New research from scientists at Baylor College of Medicine shows that a combination of deep brain stimulation (DBS) and exercise has potential benefits for the treatment of ataxia, a rare genetic neurodegenerative disease characterized by progressive, irreversible problems with movement.
Working with a mouse model of the human condition, researchers at Baylor and the Jan and Dan Duncan Neurological Research Institute at Texas Children’s Hospital found that the combination of DBS targeting the cerebellum, a major motor center in the brain, and the exercise saved the coordination of limbs and walking. and that the benefits continued without further stimulation. In addition, the study reports that stimulation of mice with ataxia at an early stage showed the most dramatic improvements. These and other results, published in the journal Nature communications, provide valuable new information in the design of future DBS strategies to treat the human condition.
“People with ataxia usually have progressive movement problems, including balance and coordination problems that affect a person’s ability to walk, speak and use fine motor skills. There are limited treatment options for this condition, and patients typically survive 15 to 20 years after symptoms. appear for the first time, ”said first author Lauren Miterko, a graduate student of Dr. Roy Sillitoe’s lab at Baylor.
DBS is currently used to relieve motor dysfunction in Parkinson’s disease and other movement conditions, but its value in the treatment of ataxia has not been widely explored. In this study, the researchers worked with Car8, a mouse model of inherited ataxia to determine whether adjusting DBS parameters and the location of the stimulation target would help increase the effectiveness of treatment for the disease.
“We first targeted the cerebellum because it is a primary motor center in the brain and this target location for DBS has seen encouraging success in treating motor problems associated with other conditions, such as stroke. “said Miterko. “We systematically targeted the cerebellum with different frequencies of DBS and determined if there was an optimal frequency that would increase the effectiveness of the treatment. When we used a particular frequency, 13 Hz, that’s when the function motor movement improved in our Car8 mice. ”
DBS plus exercise improved results
Neurostimulation with DBS improved muscle function and general mobility in Car8 mice, but researchers looked for additional ways to improve the condition.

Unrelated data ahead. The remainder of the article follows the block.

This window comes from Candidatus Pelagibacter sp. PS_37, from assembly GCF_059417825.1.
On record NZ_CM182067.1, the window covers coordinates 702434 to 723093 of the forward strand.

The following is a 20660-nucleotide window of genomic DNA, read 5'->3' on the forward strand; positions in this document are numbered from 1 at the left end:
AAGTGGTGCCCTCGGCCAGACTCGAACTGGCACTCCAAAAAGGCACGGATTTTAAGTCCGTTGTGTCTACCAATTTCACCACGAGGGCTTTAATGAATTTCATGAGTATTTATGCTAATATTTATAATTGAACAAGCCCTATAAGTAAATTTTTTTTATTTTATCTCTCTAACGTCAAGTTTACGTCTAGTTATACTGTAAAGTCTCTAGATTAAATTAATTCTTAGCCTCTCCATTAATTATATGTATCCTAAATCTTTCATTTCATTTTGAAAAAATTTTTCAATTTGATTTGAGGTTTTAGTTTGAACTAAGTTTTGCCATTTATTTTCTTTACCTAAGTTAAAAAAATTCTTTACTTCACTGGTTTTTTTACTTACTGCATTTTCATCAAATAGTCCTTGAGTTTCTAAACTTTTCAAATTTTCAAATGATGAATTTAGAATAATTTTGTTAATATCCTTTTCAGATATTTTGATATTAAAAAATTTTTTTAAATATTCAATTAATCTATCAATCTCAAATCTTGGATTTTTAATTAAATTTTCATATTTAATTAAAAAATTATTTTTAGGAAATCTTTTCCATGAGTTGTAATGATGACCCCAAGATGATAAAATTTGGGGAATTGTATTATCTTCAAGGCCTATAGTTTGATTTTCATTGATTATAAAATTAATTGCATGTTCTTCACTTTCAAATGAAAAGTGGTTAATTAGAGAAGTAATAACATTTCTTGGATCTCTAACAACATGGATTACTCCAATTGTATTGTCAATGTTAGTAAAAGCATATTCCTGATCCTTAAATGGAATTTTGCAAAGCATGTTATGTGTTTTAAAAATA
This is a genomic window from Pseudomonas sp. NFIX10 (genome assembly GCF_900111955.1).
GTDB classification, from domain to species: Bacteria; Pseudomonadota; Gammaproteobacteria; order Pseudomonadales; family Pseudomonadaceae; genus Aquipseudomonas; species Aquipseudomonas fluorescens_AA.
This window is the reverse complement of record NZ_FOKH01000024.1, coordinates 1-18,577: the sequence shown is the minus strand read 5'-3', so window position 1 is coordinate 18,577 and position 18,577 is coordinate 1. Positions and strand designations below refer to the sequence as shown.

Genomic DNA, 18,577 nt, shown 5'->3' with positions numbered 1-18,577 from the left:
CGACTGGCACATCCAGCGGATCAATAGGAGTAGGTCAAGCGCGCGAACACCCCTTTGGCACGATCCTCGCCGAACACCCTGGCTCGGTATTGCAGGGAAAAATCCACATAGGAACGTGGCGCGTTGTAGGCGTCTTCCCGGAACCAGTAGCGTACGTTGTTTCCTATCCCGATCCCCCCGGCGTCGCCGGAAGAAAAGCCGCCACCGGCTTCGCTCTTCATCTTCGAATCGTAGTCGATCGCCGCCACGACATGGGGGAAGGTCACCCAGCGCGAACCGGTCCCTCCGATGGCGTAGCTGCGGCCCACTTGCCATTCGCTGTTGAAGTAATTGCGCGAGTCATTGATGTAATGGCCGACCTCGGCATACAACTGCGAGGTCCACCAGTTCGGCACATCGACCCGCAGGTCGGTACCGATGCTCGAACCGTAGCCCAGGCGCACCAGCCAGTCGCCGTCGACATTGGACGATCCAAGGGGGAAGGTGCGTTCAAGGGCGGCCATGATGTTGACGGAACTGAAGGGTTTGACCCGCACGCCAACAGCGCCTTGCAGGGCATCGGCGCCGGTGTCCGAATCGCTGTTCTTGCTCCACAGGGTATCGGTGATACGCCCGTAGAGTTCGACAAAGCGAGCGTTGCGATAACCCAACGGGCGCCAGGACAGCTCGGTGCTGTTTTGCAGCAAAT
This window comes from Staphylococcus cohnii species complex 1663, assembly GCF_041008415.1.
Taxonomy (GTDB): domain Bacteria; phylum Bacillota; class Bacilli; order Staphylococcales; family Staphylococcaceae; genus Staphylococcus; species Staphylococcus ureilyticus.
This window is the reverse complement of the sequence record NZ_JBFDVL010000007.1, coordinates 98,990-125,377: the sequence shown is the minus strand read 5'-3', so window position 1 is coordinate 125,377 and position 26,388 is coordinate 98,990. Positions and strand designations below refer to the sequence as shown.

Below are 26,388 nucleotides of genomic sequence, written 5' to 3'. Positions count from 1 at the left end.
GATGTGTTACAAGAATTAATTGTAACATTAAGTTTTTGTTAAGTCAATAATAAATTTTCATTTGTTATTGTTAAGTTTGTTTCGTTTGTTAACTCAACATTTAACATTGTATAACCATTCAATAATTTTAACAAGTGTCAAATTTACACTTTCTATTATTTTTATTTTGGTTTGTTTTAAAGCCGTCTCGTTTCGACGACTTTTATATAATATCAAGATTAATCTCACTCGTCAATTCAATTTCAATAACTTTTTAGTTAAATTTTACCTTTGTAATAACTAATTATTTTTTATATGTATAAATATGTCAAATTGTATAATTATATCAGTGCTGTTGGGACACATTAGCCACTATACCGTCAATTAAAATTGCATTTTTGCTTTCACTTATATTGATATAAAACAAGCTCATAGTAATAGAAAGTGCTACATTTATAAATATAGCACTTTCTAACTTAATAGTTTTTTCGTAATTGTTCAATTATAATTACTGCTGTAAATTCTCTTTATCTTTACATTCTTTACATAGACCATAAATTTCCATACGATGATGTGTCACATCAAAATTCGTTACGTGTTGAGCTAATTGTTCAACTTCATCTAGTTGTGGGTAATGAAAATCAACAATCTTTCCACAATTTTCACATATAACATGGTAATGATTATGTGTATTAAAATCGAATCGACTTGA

“We know that exercise in general can benefit both muscle and neuronal health, and previous work in Parkinson’s disease and stroke patients has mentioned that neuromodulation techniques combined with physical stimulation had benefits, so we decided to include exercise in our investigation, ”Miterko said. “We found that when animals received DBS during exercise on a treadmill, there were improvements in motor coordination and gait that we did not see with DBS alone.”
“In our model of ataxia, the improvements did not disappear after a week of treatment, which has important practical implications for potential clinical applications,” said co-author Dr Meike E. van der Heijden, Associate postdoctoral fellow at the Sillitoe laboratory. “Additionally, all of the young mice with early-stage ataxia responded, suggesting that it is possible that early treatment may also offer the greatest benefit to patients in the future.
The researchers also obtained information on the type of brain cells involved in the process of restoring movement in this mouse model of ataxia. They found that neurotransmission of Purkinje cells is necessary for DBS to be effective. Purkinje cells are a type of neuron located in the cerebellar cortex of the brain. These cells are involved in the regulation of movement, balance and coordination among other functions.
“One of our goals is to better elucidate the role Purkinje cells play in recovery from ataxia,” said van der Heijden.
“We are particularly excited by the results of this study as it is possible to extrapolate our approach to treat not only other motor diseases, but possibly non-motor neuropsychiatric conditions as well,” said the corresponding author, the Dr Roy Sillitoe, Associate Professor of Pathology. and Immunology and Neuroscience at Baylor College of Medicine, and Director of the Center for Neuropathology at the Jan and Dan Duncan Neurological Research Institute at Texas Children’s Hospital.
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Lauren N. Miterko et al, Neuromodulation of the cerebellum saves movement in a mouse model of ataxia, Nature communications (2021). DOI: 10.1038 / s41467-021-21417-8
Quote: Deep Brain Stimulation and Exercise Restore Movement in Ataxia (2021, February 26) retrieved February 27, 2021 from https://medicalxpress.com/news/2021-02-deep-brain-movement-ataxia. html
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